Ed, Brody, Brycen and Skylar sat together in the bleachers on those Friday nights.
“We all cheered together,” Ed Flinton said. “It was that one part of the week where we could put all of that behind us and not be sad and not be upset.”
This past fall, Brycen joined Steven on the football field. The brothers combined to score nine touchdowns for Cocalico. After each score, they tapped a hand to their helmets.
“Since our mom had a brain injury, I would do that every time we’d score,” Steven said. “Just doing that for her.”
Diane and her husband, Bob Berardi, had the live broadcasts of the games streaming on a big screen TV back home so Jessica could watch.
Jessica has been unable to see Skylar compete this winter in her sixth-grade travel team basketball games because those games aren’t livestreamed. Regardless, Skylar taps her head when her name is announced during the introduction of starting lineups. Brycen does the same before Cocalico varsity boys basketball games. On Brycen’s sneakers, in black marker, are the words, “Team Jess.”
Brycen will play baseball in the spring. It’s the sport in which he excels. He’s already receiving recruiting interest from NCAA Division I baseball programs.
“What she always dreamed of us doing was going D-I for sports,” Brycen said. “That’s what we wanted to do. So, we just have to complete that for her.”
On Nov. 23, 2019, 23 days after the accident, Jessica was discharged to Bryn Mawr Rehab Hospital in Chester County.
Jessica was cleared to come home March 6, 2020, 127 days after the accident, after taking 250 steps with the aid of a walker.
Jessica has had more than 25 surgeries since the crash.
Along the way, she has missed family gatherings, holidays and birthdays for each of her four children.
The COVID-19 pandemic has made things challenging. Because Jessica is immunocompromised, her children visited during the Christmas holiday but were masked and socially distant.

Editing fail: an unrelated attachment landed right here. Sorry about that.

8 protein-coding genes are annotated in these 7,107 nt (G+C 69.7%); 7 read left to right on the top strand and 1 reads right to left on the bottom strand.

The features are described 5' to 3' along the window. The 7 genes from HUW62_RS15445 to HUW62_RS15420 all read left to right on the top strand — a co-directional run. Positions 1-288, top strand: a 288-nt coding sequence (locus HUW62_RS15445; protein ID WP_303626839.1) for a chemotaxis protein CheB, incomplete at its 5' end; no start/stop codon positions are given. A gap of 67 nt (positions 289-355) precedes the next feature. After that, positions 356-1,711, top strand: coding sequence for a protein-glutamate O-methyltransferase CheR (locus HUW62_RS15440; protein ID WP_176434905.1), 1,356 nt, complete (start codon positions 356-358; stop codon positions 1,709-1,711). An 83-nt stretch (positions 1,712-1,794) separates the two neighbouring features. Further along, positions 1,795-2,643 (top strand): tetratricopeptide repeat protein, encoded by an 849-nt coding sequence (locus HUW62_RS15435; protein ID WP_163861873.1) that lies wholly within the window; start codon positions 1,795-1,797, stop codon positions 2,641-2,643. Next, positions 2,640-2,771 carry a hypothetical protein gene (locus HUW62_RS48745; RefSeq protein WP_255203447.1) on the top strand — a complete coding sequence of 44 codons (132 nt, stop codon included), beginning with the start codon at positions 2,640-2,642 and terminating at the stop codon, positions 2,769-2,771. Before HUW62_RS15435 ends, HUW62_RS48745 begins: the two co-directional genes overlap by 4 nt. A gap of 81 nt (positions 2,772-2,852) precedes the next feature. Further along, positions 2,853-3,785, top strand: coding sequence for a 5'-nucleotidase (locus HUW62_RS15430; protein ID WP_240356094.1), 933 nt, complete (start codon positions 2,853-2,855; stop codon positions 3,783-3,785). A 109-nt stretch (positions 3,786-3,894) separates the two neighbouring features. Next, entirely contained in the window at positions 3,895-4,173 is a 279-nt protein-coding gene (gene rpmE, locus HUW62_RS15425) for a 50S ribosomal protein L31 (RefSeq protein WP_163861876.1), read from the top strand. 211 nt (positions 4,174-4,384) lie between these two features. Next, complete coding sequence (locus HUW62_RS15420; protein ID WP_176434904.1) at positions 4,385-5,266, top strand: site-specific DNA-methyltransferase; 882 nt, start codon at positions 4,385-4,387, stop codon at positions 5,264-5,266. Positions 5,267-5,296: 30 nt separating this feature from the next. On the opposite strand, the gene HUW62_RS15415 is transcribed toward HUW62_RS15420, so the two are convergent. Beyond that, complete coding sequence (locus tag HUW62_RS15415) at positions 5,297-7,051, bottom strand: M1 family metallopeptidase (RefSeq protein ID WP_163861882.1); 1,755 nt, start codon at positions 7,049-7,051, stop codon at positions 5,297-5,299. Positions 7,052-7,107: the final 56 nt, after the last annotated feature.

Jessica still has a tracheal tube in her throat. In hopes to get her breathing normally again, she recently underwent the first of three surgeries to reopen her airway.
Before her latest surgery, Jessica could speak only one to two words at a time before taking a breath. She can now speak a sentence at a time.
Diane is hopeful Jessica will walk again.
“Will she do it without a walker? I don’t know.”
In an interview just before Thanksgiving, Jessica said it had taken her until then to accept her situation.
“Only until the last couple of weeks,” she said.
To accept how her life is right now.
To accept the long road to recovery.
To know all of that and to try to live in the moment, pushing forward in hopes to return to being an active mother.
“It’s not easy,” Jessica said. “At all.”
She’s aided by a mom, Diane, who has been in her shoes. Who had been through a similar tragedy and long recovery roughly 30 years ago.
Asked if she has any thoughts as to why this keeps happening to the family, Diane said, “I wonder all the time.”
“I believe God wants us to speak about it,” she said. “To get the message out there.”
A message that drunken driving can devastate families. That it can destroy lives, or worse — an average of 30 people in the United States die in drunken-driving crashes each day, according to the National Highway Traffic Safety Administration.
“It’s important to tell this story,” Diane said. “Because it might save one person out there.”
Someday, maybe when Jessica is better, Diane is contemplating taking an activist approach to encourage lawmakers to tighten penalties for driving under the influence.
But for now, Diane gets Jessica out of bed every morning.
She swings Jessica’s legs around and lifts her to a sitting position on the edge of the bed. Jessica recently regained feeling below her waist, but her legs are still weak. She raises her arms over her mother’s shoulders and head, and Diana locks her arms around Jessica’s back.
“I put my knees in front of her knees,” Diane said. “I try to lift her up. When we get to a standing position, she locks her knees. Before, she could not lock her knees, they just buckled.”
She’ll lift Jessica to a bedside commode, help her get dressed and move her to an electric wheelchair.
Ready for a new day.
Jessica Flinton’s health insurance provider has paid out more than $1.5 million to help cover her many health-related medical expenses since the crash. But her insurance doesn’t cover everything. The family welcomes monetary support that will be used for Jessica’s care in rebuilding her life through a GoFundMe account: gofundme.com/f/33ffqf-team-jessica.